Oklahoma's governor is getting pressure from the left and the right to reject legislation that would incentivise oil and gas drilling in the US state.
House Bill 2562, which passed both the state Senate and House of Representatives, would set a 2% tax rate on new oil and gas wells - both unconventional and conventional - over the first three years of production. It would replace a current rate that taxes horizontal wells at 1% for the first four years of production.
Vertical wells are currently taxed at a rate of 7%. The incentive for horizontal wells was enacted in the 1990s and expires next year.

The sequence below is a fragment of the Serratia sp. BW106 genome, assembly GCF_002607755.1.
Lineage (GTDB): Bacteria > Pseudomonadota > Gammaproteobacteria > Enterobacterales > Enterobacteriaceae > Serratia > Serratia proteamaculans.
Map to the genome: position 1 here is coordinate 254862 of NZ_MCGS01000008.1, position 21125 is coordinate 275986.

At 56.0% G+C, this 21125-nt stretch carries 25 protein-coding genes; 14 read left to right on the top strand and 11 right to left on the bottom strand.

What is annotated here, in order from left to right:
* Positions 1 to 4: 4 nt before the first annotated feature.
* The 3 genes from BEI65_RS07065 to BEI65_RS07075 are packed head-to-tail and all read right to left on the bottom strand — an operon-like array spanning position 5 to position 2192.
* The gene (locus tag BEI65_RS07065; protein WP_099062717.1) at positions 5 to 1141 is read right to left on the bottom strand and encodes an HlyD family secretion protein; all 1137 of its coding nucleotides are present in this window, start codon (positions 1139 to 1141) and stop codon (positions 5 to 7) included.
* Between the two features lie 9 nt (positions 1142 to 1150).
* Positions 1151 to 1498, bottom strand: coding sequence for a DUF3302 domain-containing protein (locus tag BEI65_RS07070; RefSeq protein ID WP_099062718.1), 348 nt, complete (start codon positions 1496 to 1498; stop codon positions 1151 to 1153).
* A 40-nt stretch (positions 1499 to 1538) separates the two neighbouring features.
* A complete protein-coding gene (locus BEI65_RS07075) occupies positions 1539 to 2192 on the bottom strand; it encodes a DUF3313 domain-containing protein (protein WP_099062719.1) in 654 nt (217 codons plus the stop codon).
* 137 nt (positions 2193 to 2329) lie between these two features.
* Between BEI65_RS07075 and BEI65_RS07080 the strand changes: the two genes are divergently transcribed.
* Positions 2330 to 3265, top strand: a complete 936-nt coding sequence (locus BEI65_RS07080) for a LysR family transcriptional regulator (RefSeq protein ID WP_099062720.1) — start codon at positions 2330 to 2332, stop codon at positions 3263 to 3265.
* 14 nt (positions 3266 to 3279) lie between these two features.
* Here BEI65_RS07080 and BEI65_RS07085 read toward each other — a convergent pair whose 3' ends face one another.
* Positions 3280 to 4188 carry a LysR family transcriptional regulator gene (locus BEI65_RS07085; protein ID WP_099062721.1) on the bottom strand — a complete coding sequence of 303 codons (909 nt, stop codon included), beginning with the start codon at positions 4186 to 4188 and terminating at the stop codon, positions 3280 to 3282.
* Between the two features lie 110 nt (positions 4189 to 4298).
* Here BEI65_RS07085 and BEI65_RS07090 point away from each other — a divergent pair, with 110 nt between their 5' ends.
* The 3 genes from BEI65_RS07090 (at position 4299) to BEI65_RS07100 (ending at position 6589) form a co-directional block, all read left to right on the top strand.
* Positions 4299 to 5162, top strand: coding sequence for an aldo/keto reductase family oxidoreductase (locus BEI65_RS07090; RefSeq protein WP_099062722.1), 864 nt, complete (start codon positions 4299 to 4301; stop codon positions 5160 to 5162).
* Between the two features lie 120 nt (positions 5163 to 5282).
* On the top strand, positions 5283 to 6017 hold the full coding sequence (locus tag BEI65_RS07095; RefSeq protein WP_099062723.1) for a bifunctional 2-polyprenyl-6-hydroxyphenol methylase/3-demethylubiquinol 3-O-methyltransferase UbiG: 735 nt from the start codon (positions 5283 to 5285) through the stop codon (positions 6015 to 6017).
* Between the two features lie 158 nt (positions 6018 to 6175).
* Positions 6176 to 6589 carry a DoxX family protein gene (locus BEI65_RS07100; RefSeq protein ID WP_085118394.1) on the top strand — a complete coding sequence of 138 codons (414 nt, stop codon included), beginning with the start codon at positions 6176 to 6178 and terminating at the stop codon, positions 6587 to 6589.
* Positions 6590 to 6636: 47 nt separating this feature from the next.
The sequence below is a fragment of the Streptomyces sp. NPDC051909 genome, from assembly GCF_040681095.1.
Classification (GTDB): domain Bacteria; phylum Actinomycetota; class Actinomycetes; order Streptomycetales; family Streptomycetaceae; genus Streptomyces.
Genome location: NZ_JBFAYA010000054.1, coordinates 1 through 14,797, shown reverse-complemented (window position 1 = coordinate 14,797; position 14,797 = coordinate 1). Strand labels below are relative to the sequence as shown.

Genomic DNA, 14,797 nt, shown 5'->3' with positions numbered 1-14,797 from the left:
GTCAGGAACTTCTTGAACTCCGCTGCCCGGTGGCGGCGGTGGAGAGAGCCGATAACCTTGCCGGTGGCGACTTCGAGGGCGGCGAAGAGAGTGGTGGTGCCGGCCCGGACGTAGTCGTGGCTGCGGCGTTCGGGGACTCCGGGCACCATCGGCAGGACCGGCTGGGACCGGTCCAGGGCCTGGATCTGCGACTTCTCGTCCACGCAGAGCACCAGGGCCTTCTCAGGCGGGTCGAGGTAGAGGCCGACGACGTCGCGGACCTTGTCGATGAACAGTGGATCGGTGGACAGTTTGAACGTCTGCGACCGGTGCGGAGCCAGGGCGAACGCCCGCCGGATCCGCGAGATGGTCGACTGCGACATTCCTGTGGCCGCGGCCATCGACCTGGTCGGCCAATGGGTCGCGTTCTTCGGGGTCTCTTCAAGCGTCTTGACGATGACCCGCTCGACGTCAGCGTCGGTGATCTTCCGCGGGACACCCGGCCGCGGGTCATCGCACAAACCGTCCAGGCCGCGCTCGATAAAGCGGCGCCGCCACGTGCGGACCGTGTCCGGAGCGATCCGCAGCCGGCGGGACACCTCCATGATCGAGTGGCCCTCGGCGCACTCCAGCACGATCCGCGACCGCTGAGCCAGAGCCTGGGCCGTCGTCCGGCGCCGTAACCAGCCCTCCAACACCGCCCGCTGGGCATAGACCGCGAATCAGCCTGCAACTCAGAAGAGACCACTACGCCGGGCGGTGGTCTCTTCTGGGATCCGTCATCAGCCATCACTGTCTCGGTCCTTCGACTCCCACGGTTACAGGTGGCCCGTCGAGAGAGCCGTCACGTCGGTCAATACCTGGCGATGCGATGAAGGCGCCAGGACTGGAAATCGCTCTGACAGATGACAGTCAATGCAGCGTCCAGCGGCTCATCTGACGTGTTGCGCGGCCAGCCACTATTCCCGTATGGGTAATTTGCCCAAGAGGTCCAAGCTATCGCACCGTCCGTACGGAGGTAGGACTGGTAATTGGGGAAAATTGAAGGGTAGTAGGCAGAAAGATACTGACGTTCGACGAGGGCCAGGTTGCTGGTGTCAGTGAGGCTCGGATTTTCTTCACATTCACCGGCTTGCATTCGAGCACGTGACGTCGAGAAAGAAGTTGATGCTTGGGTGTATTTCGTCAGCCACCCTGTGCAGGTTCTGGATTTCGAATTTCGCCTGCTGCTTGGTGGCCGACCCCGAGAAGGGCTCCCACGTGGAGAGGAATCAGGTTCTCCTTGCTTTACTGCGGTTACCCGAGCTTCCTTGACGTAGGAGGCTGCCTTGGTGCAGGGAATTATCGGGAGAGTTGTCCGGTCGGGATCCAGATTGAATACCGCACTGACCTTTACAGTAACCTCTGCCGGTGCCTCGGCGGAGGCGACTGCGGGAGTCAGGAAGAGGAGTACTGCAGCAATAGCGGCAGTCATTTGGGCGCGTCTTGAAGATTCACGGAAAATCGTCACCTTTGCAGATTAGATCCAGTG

The left-leaning Oklahoma Policy Institute calls the bill an "unnecessary subsidy" that takes money away from state coffers.
At the other end of the political spectrum is Jerry Fent, an anti-tax crusader who has threatened to sue the state if Governor Mary Fallin signs the oil and gas bill into law, citing arcane constitutional requirements. Fent has successfully sued the state in the past.
Fallin has expressed support for the bill and a spokesman was quoted as saying that Fent's opinion will not weigh on the governor's decision on whether or not to sign the bill.
Major Oklahoma companies like Chesapeake Energy and Continental Resources are on record as supporting a gross production tax rate in the neighbourhood of 2%.
However, billionaire oilman George Kaiser, head of privately held Kaiser-Francis Oil, has implored the state to raise production taxes even higher in order to improve the state's finances.